ohello: project breakdown

For Dutch startup Qlickr, I designed their first product: the ohello-app. It’s a very Dutch app, meaning it’s very direct and no-nonsense: designed for the sole purpose of meeting new people as quickly as possible. But not in a seedy manner or anything, it’s just a swift and kind ‘hello’, always in a local bar, which is handpicked by the app’s algorithm.



Since the client wanted to emphasise that going on a ‘hello’ is not a traditional date, a typographic version of the logo was chosen as an ambitious attempt to claim the word ‘hello’ as to give it a new meaning. The logo is a simple derivation from the by now classic Coquette font. Within the app itself, it is complemented by Apple’s San Fransisco.


The user searches, selects a few likeable figures, and the app sets up a place to meet within the hour. It’s not possible to chat beforehand, but it’s got a rating system to keep the creeps out. A thing I like about the app, is that it allows the user to specify its gender as ‘who cares’ and to search for ‘who cares’. After doing some research I was astonished to find this completely lacking in most social apps. These days, I do think some people like to identify themselves with their gender in a more fluid manner and apps should reflect that as not to discriminate.

The frontend was written in [not at liberty to say-coding language] using the [not at liberty to say-framework], for both Android and iOS. This was a new language for me, I’m not a coder, and I have to say, it was quite a trip down the rabbit lane. I spent many nights on Slack and Skype learning from the brilliant CTO/architect, [not at liberty to reveal the name of the architect], who is based in the US.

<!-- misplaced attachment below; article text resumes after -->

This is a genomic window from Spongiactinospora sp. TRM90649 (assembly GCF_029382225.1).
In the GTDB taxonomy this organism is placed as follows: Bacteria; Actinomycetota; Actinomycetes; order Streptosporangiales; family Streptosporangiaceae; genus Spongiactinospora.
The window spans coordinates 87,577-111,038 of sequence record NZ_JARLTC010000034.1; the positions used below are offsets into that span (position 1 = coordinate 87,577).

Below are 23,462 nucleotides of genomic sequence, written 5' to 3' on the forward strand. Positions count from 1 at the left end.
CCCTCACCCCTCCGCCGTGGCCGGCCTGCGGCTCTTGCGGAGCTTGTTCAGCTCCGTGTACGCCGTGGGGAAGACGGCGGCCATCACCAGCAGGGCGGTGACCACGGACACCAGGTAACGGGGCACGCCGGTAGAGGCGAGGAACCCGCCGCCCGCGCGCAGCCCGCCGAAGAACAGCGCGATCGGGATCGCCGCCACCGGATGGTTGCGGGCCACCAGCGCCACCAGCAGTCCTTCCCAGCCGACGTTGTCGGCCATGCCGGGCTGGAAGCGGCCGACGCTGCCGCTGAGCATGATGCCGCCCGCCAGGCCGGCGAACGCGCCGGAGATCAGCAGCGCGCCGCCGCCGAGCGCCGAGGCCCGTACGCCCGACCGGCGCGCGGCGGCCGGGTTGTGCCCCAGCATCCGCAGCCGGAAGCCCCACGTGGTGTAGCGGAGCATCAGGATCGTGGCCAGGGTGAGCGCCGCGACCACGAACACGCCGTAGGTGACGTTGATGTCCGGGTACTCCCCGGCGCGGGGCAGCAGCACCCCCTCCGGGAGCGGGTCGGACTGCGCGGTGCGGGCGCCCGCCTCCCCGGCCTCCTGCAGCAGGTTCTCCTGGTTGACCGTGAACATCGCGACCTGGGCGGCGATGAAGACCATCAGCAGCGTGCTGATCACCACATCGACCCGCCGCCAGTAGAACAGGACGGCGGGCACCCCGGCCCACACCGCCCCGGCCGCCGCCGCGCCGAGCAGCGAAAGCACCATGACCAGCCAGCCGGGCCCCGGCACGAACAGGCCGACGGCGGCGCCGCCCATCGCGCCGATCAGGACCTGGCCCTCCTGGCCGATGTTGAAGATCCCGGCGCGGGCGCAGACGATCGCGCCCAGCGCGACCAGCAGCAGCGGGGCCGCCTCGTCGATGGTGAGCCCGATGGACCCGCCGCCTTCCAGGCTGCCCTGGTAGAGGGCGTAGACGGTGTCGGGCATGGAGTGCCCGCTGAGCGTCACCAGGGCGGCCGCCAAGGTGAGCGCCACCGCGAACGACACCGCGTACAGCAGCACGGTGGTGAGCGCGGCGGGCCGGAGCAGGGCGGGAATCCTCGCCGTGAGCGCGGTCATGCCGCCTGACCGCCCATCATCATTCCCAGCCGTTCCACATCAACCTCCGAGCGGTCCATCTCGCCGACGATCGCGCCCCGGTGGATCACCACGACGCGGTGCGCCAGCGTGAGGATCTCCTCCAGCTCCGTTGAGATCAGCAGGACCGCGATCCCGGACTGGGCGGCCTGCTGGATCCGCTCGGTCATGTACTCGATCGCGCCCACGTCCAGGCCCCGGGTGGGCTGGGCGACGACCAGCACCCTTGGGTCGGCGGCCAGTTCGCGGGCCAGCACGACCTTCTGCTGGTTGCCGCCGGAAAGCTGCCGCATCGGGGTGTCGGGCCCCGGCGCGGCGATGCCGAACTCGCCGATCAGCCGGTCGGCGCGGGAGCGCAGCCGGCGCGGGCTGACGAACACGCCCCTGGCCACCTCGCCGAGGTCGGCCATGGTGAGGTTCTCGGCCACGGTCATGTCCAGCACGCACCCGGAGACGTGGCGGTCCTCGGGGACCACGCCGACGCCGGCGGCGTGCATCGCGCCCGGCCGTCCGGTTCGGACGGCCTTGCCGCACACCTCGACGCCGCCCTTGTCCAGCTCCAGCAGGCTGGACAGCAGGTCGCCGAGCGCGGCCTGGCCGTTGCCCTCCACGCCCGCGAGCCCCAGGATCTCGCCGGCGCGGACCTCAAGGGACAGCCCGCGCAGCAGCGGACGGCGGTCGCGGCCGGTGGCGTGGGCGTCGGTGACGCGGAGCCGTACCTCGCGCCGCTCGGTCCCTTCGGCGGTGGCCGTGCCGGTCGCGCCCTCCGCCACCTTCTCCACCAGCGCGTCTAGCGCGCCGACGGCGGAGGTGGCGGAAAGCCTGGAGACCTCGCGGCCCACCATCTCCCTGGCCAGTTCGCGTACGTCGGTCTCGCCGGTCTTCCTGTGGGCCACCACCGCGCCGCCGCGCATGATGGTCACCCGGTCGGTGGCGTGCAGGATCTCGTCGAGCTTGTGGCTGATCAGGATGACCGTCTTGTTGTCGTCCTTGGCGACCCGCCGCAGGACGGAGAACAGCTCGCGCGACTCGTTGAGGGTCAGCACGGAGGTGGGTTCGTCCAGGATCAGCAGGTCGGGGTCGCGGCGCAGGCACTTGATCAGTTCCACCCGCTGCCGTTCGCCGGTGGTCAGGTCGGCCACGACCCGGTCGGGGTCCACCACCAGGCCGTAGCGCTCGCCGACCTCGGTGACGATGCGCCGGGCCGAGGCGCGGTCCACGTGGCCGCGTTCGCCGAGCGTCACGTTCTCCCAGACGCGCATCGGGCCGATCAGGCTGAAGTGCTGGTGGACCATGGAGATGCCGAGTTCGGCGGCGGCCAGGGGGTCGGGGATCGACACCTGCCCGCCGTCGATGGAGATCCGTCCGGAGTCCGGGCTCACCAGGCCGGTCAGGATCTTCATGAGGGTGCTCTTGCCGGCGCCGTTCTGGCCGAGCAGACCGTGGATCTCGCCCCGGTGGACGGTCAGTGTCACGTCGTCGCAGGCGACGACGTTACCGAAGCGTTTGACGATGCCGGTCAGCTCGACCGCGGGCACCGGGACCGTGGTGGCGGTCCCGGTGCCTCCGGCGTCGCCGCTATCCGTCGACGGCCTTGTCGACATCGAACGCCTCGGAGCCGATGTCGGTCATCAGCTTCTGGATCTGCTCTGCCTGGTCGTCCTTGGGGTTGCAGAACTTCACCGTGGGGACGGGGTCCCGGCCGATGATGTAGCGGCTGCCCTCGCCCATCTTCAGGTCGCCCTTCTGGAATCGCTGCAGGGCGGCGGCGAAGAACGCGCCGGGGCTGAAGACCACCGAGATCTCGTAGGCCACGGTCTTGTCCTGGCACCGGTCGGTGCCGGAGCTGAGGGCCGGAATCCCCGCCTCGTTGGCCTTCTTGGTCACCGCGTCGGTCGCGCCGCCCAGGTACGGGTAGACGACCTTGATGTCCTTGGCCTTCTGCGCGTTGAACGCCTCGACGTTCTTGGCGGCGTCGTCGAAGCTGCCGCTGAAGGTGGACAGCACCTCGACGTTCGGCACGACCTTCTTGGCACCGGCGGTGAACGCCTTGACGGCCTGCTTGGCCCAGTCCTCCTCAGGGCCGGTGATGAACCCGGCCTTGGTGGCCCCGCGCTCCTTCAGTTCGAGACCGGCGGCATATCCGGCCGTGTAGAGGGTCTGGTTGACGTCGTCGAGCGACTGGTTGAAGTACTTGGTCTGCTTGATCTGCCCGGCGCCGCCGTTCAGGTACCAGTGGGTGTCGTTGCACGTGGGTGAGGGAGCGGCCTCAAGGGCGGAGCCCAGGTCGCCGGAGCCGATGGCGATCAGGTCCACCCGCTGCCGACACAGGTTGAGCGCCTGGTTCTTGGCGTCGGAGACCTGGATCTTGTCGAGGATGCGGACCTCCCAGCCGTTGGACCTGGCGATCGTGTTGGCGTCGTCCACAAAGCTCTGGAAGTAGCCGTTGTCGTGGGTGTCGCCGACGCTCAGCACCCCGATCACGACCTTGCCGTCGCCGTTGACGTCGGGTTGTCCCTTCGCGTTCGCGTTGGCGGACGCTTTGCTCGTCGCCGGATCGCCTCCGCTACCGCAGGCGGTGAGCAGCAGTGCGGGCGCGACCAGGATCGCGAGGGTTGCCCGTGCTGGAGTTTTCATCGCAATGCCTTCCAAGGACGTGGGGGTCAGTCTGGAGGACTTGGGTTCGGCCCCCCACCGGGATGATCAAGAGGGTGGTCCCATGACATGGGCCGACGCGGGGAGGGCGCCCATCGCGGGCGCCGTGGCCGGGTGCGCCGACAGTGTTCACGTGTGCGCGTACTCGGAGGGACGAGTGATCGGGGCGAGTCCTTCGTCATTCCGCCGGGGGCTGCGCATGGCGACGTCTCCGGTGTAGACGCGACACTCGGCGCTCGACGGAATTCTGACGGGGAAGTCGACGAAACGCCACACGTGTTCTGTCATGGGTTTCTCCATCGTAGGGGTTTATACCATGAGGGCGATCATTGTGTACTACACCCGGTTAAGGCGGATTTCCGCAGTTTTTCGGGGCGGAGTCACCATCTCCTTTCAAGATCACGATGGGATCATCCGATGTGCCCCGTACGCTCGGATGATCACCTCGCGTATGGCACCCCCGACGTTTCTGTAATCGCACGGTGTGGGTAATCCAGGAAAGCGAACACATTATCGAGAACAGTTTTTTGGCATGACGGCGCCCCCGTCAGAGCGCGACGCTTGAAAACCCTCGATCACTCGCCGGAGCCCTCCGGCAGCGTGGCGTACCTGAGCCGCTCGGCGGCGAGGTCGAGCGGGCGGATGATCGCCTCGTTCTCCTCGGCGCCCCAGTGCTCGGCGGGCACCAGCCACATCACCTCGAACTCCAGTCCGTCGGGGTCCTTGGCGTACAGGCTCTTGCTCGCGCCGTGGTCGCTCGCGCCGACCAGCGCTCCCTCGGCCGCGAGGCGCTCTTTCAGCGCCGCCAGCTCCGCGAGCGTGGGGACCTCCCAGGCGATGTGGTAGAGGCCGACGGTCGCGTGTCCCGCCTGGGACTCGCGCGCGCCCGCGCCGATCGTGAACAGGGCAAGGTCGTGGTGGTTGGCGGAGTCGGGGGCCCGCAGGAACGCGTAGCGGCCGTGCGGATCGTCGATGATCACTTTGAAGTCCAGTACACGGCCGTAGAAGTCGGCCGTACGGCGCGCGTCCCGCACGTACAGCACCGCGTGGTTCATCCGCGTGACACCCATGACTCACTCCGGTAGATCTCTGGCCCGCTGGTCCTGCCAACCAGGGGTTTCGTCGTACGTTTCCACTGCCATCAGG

As we worked with junior frontend developers, I decided to keep both the design and the animation simple. The app itself is built from primitive shapes and five vivid colours. Because the app is all about curiosity, any animated elements are based on eyes looking around drawn in fat outlines. I found it hard to keep it cute, without it becoming childish, keep it cheeky, without it becoming creepy. The eyes in the top menu literally follow the user throughout the app.




As soon as the developers started chasing for bugs, I started on the online campaign. Together with my intern, Rick Imambaks, we developed a series of 20 GIF’s for Instagram. Each GIF focuses on a single quality of the app, either direct, absurd, or sarcastic. These gifs as a whole, seen in a grid, make for a continuous tale. Here, a few examples:



It can be downloaded here for iOS or here for Android (for now, in The Netherlands only).


Unfortunately, I had to abandon the project. Culturally, the client and I turned out to be a mismatch. Maybe the app will be huge, which would be lovely, perhaps it will fade into oblivion, a lot of apps tend to do so. Either way, as I left the project and have no control of the final designs and the course of the campaign, I can’t take credit for this project. But I did learn a lot about cross-platform app-development, and I’m super thankful for the opportunity.